02/10/2014

By Sara Gilbert, GreenPath manager for Colorado and Wyoming

Are you in a serious relationship? Does Valentine’s Day have you considering marriage? If that is the case, now is the time to have an intimate money conversation with your beloved.

If you’re planning a wedding or long-term relationship with a special person, don’t forget to get real with each other about finances. In a study conducted a few years ago by Jeffrey Dew of Utah State University, couples who reported disagreeing about finances once a week or more, were 30 percent more likely to get divorced, than couples who reported disagreeing about finances only a few times a month or less.

While disagreements about money are inevitable for couples headed to the altar, make sure you have a plan for your money that both of you can agree on.

Before the wedding, share information such as income, debts owed, credit report status, and money invested and saved.

What are your financial goals? Do you have similar desires? Is one or both of you in debt? Do you have a plan to get out of debt?

Have an honest discussion about how much you each owe and share your credit reports and credit scores. You can get a free copy of your credit report at www.annualcreditreport.com and a free credit score at www.creditkarma.com. Having a plan for your marital finances will be essential to the level of satisfaction you can expect from your marriage.

Set some realistic money goals together. Do you want to buy a house, have children, pay off some debt, go on vacation or start an emergency fund?

Joint goals can go a long way toward solidifying your marriage vows.

Then, create a budget. Plan for your income and expenses every month. Include in your budget both your regular expenses and the goals you plan to work toward.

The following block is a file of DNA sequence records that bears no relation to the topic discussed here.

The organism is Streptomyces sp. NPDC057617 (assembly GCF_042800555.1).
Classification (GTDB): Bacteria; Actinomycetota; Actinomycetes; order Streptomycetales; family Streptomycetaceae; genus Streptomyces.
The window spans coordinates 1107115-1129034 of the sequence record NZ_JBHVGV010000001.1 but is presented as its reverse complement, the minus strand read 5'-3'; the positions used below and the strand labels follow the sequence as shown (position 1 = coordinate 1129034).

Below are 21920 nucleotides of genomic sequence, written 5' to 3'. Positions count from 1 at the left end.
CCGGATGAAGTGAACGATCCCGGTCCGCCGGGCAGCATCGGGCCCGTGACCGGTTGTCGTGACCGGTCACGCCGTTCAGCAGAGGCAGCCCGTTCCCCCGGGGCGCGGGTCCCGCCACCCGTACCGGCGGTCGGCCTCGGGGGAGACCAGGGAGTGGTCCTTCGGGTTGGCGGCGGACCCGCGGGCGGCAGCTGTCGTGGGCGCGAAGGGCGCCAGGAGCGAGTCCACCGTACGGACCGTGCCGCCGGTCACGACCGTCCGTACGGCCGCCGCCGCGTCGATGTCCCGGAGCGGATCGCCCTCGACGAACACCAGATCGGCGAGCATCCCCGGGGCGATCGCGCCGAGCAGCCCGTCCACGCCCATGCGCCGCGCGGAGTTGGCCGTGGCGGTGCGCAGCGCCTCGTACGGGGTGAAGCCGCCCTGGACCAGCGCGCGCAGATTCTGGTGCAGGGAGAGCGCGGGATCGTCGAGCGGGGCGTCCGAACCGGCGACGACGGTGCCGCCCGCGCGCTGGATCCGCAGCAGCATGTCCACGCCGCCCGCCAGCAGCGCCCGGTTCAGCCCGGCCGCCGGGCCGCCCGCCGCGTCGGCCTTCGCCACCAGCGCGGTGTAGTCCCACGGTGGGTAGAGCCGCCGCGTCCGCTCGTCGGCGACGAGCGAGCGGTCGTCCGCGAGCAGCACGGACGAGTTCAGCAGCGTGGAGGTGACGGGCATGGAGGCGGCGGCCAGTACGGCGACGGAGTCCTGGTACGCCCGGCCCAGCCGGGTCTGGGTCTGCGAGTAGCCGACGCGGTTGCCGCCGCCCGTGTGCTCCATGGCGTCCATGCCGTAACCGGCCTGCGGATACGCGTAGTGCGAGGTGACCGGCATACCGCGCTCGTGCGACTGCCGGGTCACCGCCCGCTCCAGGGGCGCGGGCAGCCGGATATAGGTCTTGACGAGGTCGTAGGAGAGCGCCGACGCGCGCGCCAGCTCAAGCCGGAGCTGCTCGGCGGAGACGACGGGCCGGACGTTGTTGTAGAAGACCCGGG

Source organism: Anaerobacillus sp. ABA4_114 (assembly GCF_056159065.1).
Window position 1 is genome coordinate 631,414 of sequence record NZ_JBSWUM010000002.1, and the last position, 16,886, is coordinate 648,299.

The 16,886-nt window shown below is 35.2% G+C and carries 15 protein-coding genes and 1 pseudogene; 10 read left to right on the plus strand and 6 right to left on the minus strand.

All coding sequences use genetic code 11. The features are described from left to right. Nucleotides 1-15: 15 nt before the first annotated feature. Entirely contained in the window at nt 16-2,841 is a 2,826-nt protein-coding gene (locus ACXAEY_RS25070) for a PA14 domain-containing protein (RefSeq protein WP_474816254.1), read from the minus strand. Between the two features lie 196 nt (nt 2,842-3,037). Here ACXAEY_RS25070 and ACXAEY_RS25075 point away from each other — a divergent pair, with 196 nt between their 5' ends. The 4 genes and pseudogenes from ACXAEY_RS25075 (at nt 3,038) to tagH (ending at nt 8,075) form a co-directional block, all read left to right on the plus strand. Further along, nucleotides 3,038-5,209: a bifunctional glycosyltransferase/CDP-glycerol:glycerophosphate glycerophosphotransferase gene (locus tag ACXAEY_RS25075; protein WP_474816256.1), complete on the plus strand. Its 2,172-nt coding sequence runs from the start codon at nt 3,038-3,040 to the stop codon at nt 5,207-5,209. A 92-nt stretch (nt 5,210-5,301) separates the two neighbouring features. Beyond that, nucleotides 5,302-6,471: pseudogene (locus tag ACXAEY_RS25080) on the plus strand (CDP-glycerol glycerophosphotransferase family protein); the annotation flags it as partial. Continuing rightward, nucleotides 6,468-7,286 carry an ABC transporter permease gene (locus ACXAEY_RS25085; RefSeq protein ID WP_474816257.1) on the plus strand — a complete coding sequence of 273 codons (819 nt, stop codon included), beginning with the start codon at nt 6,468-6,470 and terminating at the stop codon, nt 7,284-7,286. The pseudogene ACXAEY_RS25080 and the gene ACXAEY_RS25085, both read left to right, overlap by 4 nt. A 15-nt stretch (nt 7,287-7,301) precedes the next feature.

Newlyweds don’t have to immediately merge your financial lives, but you should decide who will pay which bills and how you will reach mutual goals. It doesn’t matter so much what you decide, just that you communicate and agree on the plan.

Keep some money separate so you each have money that is yours alone to decide how to spend. It’s also a good idea to set a limit on the amount you might spend without seeking the other’s guidance.

If one of you is better at or more interested in paying the monthly bills, you can pick a money manager if you decide to merge your finances.

Finally, be sure to set monthly planning time aside to go over your finances and check in with each other. Make your finances — other than the decided upon free spending amounts — a “no secret” zone in your relationship.

Coming alongside each other in marriage will also mean coming alongside each other financially. If you have concerns about how to achieve your goals, make a budget or pay off some debt, certified counselors are available at GreenPath to conduct a free session to help you make a plan for getting the finances right in your relationship.